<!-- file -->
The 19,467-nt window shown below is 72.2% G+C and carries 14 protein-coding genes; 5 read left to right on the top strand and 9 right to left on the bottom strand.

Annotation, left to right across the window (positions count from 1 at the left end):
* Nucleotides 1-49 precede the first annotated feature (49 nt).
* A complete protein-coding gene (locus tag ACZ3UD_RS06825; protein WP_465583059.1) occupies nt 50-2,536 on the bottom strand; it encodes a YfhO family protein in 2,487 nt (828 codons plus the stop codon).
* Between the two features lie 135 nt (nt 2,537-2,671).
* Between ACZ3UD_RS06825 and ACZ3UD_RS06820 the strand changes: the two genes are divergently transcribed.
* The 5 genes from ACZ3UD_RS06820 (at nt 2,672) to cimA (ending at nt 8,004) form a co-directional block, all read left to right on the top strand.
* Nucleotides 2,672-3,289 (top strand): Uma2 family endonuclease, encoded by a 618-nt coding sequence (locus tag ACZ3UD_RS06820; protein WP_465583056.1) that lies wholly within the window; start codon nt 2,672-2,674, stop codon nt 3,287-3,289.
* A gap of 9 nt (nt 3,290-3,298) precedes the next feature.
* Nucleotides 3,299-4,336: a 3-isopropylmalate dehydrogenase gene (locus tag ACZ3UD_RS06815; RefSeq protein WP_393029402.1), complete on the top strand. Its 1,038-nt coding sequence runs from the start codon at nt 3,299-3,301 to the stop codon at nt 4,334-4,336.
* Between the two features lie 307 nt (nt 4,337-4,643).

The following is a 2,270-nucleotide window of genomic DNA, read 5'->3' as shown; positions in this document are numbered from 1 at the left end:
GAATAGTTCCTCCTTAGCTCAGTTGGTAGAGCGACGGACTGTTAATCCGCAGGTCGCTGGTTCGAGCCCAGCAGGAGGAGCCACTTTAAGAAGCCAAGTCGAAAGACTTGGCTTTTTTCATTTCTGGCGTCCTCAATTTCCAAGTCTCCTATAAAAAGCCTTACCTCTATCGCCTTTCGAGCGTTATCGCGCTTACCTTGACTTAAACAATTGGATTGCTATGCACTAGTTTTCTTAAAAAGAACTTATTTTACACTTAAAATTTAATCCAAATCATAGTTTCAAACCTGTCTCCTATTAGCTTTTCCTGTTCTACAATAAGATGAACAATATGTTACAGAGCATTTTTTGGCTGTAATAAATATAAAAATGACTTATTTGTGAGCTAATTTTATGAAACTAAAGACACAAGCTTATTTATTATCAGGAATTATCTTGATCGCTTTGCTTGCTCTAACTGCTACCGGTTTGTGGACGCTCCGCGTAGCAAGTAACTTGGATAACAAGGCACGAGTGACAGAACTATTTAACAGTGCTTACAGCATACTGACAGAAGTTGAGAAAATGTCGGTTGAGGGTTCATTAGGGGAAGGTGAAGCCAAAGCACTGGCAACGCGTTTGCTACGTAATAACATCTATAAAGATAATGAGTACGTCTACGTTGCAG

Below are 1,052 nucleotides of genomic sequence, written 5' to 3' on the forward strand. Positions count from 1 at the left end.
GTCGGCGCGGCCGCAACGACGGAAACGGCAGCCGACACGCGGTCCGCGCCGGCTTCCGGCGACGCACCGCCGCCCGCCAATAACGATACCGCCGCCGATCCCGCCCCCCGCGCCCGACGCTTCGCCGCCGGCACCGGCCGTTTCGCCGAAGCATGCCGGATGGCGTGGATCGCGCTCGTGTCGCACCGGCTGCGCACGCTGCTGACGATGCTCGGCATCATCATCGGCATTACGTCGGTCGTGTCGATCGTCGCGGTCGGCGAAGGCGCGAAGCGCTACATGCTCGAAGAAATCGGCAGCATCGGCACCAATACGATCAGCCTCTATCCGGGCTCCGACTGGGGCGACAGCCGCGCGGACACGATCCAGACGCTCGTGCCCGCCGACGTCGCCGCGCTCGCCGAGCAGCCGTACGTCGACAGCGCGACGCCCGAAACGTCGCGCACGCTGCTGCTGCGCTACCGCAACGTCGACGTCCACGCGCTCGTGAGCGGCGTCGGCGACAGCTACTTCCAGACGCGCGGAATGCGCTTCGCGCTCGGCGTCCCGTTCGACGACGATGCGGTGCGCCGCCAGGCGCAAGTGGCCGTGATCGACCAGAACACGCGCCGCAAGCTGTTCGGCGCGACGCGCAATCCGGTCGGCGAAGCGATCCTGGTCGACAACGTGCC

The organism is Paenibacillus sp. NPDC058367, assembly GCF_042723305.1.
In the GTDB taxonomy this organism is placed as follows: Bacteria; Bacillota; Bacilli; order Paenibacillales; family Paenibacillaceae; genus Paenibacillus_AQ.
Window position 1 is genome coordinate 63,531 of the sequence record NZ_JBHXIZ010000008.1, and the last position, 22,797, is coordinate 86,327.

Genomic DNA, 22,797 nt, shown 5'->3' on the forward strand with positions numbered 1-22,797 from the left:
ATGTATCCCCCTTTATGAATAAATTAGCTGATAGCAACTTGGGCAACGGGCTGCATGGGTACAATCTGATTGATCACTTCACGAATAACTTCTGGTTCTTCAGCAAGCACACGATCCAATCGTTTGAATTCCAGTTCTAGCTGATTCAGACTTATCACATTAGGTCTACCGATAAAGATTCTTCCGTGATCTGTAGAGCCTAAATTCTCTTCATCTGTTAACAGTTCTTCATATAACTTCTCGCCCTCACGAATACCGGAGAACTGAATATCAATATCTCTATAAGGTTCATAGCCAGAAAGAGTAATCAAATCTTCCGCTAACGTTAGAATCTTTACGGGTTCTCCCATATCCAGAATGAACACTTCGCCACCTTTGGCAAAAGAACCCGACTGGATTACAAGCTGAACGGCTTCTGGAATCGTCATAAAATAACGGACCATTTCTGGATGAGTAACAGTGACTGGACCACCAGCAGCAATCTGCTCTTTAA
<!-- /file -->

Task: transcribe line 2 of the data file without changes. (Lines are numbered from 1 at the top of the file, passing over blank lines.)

Annotation, left to right across the window (positions count from 1 at the left end):